“We have found it difficult to ascertain the exact place where Mr. Shattuck resided. It was, however, undoubtedly on Common Hill, near ‘King’s Common’ so called -- the Common land reserved and owned by the town. This locality was northerly of the celebrated residence of J. P. Cushing, Esq.; southerly of the Wellington Hill Station on the Fitchburg Railroad; and easterly of Common street, leading from that station southerly to Watertown village. Permission was frequently given by the town to make bricks ‘at the clay pitts near William Shattucks.’ This bed of clay was then considered a rarity; and it was reserved by the town as a public place for brick making. It was on the hill northerly and near Washington street, then an ancient highway leading from Common street to Fresh Pond, and in the vicinity westerly of the residences of Mr. Chenery and Mr. Stone, as laid down on Shield’s Map of Boston and Vicinity, published in 1852. And Mr. Shattuck’s dwelling-house was on the hill, somewhere on the north side of the highway. The Watertown records, in describing a piece of common land sold by the town, in 1743, to Ebenezer Chenery, ‘lying above the clay pits,’ say the bounds run ‘on a line to a rock at said Chenery’s fence, above or west of a spring (commonly called Shattuck’s Spring.)’ The residences on this hill command a fine view of Fresh Pond, near by, and of Boston and its vicinity in the distance; and are among the most delightful in Watertown. Successors bearing the name of Shattuck occupied the estate for about one hundred years, but for the last hundred years it has been in the possession of others.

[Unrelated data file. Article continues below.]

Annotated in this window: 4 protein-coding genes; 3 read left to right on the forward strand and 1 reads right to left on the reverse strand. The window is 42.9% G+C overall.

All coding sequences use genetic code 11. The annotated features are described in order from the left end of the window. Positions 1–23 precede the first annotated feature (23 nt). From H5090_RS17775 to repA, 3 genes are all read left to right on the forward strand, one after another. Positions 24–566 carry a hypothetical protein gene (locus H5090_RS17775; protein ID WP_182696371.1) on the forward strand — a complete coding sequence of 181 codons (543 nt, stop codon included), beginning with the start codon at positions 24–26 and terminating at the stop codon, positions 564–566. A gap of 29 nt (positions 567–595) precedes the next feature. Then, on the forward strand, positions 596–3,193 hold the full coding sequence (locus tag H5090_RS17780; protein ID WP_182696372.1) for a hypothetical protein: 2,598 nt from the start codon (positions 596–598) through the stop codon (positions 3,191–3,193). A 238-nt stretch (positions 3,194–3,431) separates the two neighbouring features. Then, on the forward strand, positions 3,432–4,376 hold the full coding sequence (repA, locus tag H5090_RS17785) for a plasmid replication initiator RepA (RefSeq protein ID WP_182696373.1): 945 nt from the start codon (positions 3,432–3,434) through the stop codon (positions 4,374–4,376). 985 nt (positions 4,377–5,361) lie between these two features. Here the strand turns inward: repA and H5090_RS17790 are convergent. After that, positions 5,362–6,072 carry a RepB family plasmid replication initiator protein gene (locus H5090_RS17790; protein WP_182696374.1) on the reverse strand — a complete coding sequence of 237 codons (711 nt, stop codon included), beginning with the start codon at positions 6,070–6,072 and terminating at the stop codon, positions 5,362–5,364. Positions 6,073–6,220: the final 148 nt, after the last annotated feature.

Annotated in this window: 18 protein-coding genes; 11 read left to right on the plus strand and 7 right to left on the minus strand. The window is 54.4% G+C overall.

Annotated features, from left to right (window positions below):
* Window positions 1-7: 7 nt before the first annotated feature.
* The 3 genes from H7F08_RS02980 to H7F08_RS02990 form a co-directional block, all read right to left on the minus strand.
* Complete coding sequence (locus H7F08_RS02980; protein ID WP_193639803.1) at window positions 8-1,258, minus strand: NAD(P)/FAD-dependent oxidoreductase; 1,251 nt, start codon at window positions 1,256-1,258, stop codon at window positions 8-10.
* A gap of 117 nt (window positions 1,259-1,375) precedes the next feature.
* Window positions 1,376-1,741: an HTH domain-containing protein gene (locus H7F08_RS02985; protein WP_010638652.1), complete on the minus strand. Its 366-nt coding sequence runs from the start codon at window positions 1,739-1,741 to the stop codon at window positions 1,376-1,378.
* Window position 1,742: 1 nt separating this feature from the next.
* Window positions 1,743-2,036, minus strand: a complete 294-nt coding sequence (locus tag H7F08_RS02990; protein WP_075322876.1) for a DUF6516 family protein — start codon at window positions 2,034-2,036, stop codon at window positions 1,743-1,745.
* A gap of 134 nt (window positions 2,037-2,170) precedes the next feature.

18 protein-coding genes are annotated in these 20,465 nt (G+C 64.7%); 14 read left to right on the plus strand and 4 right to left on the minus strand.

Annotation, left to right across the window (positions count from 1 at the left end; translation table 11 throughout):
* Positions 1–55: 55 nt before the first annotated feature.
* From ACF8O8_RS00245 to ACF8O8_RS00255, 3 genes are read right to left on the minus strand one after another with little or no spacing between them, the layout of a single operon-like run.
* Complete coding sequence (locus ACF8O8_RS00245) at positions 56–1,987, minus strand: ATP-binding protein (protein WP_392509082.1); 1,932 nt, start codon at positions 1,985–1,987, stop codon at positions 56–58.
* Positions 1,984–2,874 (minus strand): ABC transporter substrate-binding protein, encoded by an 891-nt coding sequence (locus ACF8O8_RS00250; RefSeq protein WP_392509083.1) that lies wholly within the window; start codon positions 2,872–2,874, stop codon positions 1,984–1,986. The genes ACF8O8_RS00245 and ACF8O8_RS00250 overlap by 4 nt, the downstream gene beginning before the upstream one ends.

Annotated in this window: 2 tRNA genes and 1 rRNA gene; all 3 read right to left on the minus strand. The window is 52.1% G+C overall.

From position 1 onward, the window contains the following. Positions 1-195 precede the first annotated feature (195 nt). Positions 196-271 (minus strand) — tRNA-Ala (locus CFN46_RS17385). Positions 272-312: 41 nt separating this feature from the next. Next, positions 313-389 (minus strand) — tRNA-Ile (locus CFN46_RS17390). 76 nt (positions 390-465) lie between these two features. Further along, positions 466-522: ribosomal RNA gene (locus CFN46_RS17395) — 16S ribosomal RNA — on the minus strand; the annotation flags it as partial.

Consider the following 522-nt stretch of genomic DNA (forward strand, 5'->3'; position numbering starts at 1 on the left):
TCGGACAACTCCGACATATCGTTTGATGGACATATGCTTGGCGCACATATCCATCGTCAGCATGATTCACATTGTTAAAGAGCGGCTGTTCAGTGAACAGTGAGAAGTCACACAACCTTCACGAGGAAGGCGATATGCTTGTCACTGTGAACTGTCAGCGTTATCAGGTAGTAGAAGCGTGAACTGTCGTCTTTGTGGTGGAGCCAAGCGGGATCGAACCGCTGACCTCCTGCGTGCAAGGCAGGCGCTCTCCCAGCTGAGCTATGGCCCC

“Mr. Shattuck is sometimes denominated a weaver; an humble but honorable handicraft of considerable importance in his day, when all articles of clothing were the product of household manufacture. And it is not improbable the he combined his mechanical with other occupations, and wrought in his loom as well as on his farm; for at his death he actually bequeathed his ‘loom and its appurtenances’ to his son William. Agriculture seems, however, to have been his principal employment, as it has been that of the larger part of his posterity. His example of uniting the labors of the farmer and mechanic in one person has been followed by many of his descendants. He resided in Watertown [p. 60] about thirty years; and by his sagacity, industry and economy, though dying in the full vigor of manhood, he acquired, for the times in which he lived, a large property, the inventory of which amounted at his death to £434 19s. 11 1/2 d. sterling, of which £200 was in real estate, and £234 19s. 11 1/2 d. in personal estate, including £103 17s. 7 1/2 d. in money. He appears, so far as can be ascertained from contemporary records, to have sustained the character of a sagacious, energetic, and successful business man; of an honest, upright, and worthy citizen; and of a good and peaceable neighbor. He held a respectable social position among his fellow townsmen; and his family and the families to whom they were allied by marriage were highly respected, and among the most wealthy and influential in Watertown.